HIV/AIDS Advocates Say India’s Law Criminalizing Homosexuality Hinders HIV Prevention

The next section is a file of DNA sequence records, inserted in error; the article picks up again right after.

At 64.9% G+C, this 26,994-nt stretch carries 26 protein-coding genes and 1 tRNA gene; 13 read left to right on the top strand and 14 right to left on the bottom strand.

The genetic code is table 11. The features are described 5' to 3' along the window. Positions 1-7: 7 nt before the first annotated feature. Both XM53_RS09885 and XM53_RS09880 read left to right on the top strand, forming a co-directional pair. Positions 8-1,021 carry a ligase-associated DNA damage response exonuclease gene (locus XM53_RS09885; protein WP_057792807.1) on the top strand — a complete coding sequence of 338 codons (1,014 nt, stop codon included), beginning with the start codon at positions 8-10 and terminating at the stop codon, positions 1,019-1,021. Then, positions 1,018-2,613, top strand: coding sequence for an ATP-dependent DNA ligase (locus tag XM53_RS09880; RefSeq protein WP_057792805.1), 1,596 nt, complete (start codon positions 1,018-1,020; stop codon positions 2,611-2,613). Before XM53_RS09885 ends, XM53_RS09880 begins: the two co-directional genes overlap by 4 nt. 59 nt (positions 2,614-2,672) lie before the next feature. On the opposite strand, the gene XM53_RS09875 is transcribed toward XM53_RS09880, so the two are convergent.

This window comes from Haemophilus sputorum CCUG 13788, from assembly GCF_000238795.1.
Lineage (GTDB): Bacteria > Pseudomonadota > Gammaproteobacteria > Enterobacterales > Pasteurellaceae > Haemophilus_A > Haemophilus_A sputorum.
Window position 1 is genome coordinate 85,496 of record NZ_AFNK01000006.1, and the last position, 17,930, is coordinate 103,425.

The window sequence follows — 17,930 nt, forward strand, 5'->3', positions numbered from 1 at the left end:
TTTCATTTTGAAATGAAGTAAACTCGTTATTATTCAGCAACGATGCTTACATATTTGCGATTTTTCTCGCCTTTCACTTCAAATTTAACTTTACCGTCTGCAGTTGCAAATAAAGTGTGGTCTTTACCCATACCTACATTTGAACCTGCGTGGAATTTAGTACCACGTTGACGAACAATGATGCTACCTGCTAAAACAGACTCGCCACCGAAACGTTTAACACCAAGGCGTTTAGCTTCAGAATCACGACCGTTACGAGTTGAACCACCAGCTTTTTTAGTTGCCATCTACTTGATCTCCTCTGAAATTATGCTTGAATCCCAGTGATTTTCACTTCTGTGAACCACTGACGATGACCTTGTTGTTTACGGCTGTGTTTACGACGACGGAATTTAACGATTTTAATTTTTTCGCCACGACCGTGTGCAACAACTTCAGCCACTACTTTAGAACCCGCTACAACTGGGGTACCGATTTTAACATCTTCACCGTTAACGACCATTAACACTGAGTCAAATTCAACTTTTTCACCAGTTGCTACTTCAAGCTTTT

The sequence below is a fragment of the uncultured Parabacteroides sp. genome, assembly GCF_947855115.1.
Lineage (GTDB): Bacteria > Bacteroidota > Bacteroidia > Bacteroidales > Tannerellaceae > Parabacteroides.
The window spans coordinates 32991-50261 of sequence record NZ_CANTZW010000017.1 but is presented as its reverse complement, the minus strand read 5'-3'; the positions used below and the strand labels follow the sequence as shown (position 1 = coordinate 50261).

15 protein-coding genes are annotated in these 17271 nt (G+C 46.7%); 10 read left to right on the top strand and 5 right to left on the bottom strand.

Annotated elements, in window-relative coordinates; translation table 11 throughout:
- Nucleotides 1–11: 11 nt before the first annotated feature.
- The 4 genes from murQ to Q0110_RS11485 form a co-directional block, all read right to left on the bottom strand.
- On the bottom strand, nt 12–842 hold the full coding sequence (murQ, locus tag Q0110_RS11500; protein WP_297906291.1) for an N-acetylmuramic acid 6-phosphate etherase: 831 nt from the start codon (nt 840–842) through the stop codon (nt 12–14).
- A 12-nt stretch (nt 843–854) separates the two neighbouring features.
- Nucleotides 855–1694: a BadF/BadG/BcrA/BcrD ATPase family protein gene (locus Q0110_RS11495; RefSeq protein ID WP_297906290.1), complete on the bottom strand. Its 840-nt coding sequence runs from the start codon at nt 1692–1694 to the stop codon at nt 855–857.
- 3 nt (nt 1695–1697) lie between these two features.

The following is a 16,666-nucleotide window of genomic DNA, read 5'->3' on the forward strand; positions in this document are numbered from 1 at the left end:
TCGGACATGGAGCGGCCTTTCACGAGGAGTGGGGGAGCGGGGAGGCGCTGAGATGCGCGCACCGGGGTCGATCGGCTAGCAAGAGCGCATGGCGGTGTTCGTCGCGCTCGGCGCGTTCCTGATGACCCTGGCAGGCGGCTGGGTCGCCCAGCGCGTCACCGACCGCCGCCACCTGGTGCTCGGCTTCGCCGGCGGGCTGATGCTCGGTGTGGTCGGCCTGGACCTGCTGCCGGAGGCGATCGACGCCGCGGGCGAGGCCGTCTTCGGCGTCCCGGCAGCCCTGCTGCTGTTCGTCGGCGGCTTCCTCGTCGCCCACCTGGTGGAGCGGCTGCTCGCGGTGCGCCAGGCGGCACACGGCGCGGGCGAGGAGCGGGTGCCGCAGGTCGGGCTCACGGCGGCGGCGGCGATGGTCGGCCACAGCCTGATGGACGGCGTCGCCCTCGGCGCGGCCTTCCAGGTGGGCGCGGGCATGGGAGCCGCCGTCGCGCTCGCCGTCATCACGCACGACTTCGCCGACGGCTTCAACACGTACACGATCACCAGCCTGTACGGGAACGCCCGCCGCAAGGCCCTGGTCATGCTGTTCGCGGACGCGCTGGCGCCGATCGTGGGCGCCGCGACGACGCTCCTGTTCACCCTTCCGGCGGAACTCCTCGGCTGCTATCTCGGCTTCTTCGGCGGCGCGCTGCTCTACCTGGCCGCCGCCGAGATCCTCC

International human rights groups and gay rights advocates in India on Saturday in an open letter called on the government to repeal its law criminalizing homosexuality, saying the law is affecting the fight against HIV/AIDS, the New York Times reports. The law, enacted in 1861 and known as Section 377, makes "carnal intercourse against the order of nature with man, woman or animal" punishable by up to 10 years in prison and, when strictly interpreted, makes it illegal to distribute condoms to gay men and men in prison (Sengupta, New York Times, 9/16). The letter is signed by members of academia, writers, lawyers and artists and was spearheaded by author Vikram Seth. Other notable signatories include former U.N. Under-Secretary General Nitin Desai, a former attorney general of the Hindu-nationalist Bharatiya Janata Party Soli Sorabjee, and author Arundhati Roy, Reuters AltertNet reports. According to the letter, the law has "been used to systematically persecute, blackmail, arrest and terrorize sexual minorities," and the law has "on several recent occasions been used by homophobic officials to suppress the legitimate work of HIV prevention groups, leaving gay and bisexual men in India even more defenseless against HIV infection" (Williams, Reuters AlertNet, 9/16). According to the Times, the law -- which seldom is used to prosecute gay adults in consensual relationships -- is most often used to arrest offenders in cases of sexual abuse of children. Some people warn that if the law is repealed, efforts to prosecute people who commit sexual abuses against children could be negatively affected (New York Times, 9/16). Denis Broun, UNAIDS India coordinator, in January said that India's laws against homosexuality are hindering prevention efforts in the country. He added that the "[c]riminalization of people most at risk of HIV infection may increase stigma and discrimination, ultimately fueling the AIDS epidemic." Official figures show roughly 5.1 million people living with HIV/AIDS in India, but UNAIDS and nongovernmental organizations say the numbers are much higher (Kaiser Daily HIV/AIDS Report, 1/12). The statute is being challenged under a 2001 lawsuit brought by the Naz Foundation India Trust, the Times reports. The Delhi High Court initially threw out the case, but the Supreme Court of India earlier this year instructed the high court to review the case again. The next hearing is scheduled for Oct. 4, according to the Times. The office of the solicitor general of India declined to comment on the law because it is under litigation, the Times reports (New York Times, 9/16).This is part of the KHN Morning Briefing, a summary of health policy coverage from major news organizations. Sign up for an email subscription.